Campus Style Guide: A
abbreviations and acronyms. On first reference, spell out university names that may be unfamiliar to the particular audience you are addressing. University of California, Davis, may be necessary, for example, in press releases that are sent nationally. Note, however, that it is acceptable in all cases to refer to the Quadrangle as the “Quad” on first and subsequent references. In general, avoid using acronyms that aren’t well known and avoid using a number of acronyms in one article. To introduce an abbreviation or acronym, run it in parentheses following the initial mention of the complete name if confusion is possible and if the second reference doesn’t closely follow the initial mention. Do not use periods in university abbreviations and acronyms: CEIO, UC, MU, ASUCD. Otherwise, per AP, use periods in abbreviations of two letters; none with longer ones: U.S., U.N., a.m. USDA. Some acronyms and abbreviations are capitalized; others are lowercased: scuba, an acronym for “self-contained underwater breathing apparatus.” Consult the AP Stylebook and Webster’s Third New International Dictionary in specific instances. See general guidelines under AP’s “abbreviations and acronyms” entry. Consult AP first concerning use of caps and periods for individual abbreviations.
academic degrees. With the exception of the alumni sections of campus publications, it is preferable to avoid abbreviations and instead spell out names of degrees: Ronald Enomoto, who received his bachelor’s degree in English from UC Davis. Capitalize the formal name of a degree conferred: The department offers a Master of Arts and a Master of Arts in Teaching. Use an apostrophe in “bachelor’s degree,” “master’s,” etc. Use abbreviations such as “B.A.” and “M.A.” only when spelling out the names of the degrees would be cumbersome. When used after a name, set off such abbreviations with commas: Robert Kerr, Ph.D., is responsible for.... Avoid redundancies such as Dr. Mark Mannis, M.D., or her doctorate degree (the proper adjectival form of the noun “doctorate” is doctoral). Avoid mixing forms, such as he received his master’s and doctoral degrees; master’s and doctor’s degrees would be preferable in such a case. Follow guidelines under AP’s “academic degrees” entry and see the list of abbreviations for academic degrees in Chicago 15.21 (though note that we use periods). A complete listing of all the degrees offered by UC Davis is found in the opening pages of the UC Davis General Catalog.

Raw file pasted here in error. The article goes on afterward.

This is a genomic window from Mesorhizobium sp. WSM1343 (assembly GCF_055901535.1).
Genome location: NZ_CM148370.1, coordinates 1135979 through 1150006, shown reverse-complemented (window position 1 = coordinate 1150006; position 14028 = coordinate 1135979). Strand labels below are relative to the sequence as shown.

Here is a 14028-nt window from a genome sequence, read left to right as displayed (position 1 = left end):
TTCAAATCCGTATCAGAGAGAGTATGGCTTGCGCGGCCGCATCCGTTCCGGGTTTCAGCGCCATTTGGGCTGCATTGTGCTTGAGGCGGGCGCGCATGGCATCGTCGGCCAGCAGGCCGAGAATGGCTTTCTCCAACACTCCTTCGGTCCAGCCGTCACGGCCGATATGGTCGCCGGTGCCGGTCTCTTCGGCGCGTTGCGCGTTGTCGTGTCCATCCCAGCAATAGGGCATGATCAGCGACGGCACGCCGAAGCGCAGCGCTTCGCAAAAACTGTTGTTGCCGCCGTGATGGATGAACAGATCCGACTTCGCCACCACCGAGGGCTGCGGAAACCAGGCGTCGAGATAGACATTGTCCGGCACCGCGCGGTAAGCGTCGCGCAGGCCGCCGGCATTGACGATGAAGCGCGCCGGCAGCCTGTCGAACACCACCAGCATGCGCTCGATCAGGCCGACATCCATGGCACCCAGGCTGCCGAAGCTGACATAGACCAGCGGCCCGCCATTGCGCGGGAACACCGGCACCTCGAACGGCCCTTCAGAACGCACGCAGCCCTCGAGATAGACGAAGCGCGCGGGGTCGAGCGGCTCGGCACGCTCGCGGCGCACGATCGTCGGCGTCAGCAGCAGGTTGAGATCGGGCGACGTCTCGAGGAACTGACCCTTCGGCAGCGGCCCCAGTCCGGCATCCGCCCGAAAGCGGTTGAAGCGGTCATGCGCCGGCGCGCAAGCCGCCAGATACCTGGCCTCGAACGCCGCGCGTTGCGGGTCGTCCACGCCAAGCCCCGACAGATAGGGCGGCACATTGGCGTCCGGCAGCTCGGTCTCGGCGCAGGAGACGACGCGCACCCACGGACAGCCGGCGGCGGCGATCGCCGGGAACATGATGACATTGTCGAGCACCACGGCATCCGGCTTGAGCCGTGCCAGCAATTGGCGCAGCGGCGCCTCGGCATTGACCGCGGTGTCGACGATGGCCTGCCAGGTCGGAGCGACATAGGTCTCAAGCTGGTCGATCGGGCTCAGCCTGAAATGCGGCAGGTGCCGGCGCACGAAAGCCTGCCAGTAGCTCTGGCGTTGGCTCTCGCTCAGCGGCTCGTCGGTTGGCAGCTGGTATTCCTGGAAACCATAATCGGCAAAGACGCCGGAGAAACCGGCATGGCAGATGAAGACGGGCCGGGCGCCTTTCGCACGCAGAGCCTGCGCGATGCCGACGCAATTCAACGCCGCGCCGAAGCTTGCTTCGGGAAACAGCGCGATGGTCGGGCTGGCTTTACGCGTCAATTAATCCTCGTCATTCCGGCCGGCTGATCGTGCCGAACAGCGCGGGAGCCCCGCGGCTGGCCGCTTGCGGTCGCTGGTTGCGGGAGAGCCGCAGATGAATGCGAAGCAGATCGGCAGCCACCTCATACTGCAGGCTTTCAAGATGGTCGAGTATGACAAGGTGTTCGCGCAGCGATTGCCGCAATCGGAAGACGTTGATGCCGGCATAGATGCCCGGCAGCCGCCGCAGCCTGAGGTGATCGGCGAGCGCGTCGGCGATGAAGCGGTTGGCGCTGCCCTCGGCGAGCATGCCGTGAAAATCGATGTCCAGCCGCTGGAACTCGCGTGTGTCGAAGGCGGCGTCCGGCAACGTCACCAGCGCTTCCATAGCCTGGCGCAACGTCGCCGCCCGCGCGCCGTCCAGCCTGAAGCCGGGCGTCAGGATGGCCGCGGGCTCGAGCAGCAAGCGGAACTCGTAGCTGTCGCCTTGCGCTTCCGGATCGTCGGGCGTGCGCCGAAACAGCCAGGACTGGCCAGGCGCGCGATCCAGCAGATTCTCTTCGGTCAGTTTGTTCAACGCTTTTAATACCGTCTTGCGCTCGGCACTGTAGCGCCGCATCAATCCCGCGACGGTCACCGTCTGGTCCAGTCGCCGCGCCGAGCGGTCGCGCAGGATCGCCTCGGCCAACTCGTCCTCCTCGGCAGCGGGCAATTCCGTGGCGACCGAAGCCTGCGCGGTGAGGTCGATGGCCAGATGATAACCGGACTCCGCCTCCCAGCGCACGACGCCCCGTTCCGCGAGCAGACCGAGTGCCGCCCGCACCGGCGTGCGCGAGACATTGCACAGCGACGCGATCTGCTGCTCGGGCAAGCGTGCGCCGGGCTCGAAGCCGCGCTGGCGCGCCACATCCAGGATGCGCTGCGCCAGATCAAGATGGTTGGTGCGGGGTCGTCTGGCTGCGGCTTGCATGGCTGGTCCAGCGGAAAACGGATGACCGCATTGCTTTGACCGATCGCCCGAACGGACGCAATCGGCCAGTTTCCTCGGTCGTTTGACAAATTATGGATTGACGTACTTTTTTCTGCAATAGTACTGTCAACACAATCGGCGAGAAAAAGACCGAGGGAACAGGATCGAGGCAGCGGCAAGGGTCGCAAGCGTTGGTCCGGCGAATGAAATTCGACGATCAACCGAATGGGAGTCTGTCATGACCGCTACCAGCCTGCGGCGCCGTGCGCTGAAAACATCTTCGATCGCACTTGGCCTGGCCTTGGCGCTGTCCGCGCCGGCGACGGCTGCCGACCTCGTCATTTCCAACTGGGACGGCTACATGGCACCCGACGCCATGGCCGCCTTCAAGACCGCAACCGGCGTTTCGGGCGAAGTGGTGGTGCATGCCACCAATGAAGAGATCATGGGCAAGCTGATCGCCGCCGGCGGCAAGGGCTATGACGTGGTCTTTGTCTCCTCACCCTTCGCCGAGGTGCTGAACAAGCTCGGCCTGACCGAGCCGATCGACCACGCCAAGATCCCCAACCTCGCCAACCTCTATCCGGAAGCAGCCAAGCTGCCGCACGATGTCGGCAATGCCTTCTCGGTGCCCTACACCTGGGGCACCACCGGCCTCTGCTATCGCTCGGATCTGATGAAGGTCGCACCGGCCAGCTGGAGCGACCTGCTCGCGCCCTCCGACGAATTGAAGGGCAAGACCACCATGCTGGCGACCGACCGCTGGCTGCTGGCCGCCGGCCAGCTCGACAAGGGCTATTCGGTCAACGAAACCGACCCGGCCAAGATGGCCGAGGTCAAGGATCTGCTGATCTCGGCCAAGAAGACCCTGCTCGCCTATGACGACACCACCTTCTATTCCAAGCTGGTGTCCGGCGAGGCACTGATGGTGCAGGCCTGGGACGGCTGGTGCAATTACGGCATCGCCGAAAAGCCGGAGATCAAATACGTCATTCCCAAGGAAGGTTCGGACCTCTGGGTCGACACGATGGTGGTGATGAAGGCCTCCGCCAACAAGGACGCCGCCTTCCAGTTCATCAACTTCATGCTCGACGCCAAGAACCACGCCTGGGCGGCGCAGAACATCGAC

academic departments. See the “campus departments and units” heading under the names entry.
academic majors. Lowercase all majors except those incorporating proper nouns: Paul Pfotenhauer is majoring in textiles and clothing, Teri Bachman’s major is Scandinavian, and Kathleen Holder is majoring in Chicano studies.
academic titles. See the “academic and professional titles” heading under the titles entry.
acronyms. See the abbreviations and acronyms entry.
advisor. This is an exception to AP style, primarily in consideration of the academic advising community’s preference.
aesthetic. Not “esthetic.”
African American, black. Use these terms interchangeably, with preference to African American.
Agricultural Experiment Station. The research arm of the university’s Division of Agriculture and Natural Resources. Capitalize as shown. See the Cooperative Extension entry.
Agricultural Extension Service. The former name of Cooperative Extension; the name was officially changed in 1974. See the Cooperative Extension entry.
AIDS/SAIDS. Acronym for (simian) acquired immune deficiency syndrome. In agreement with the latest editions of the AP Stylebook, AIDS is acceptable in all references for acquired immune deficiency syndrome. For SAIDS, use simian AIDS on first reference; the acronym is acceptable thereafter.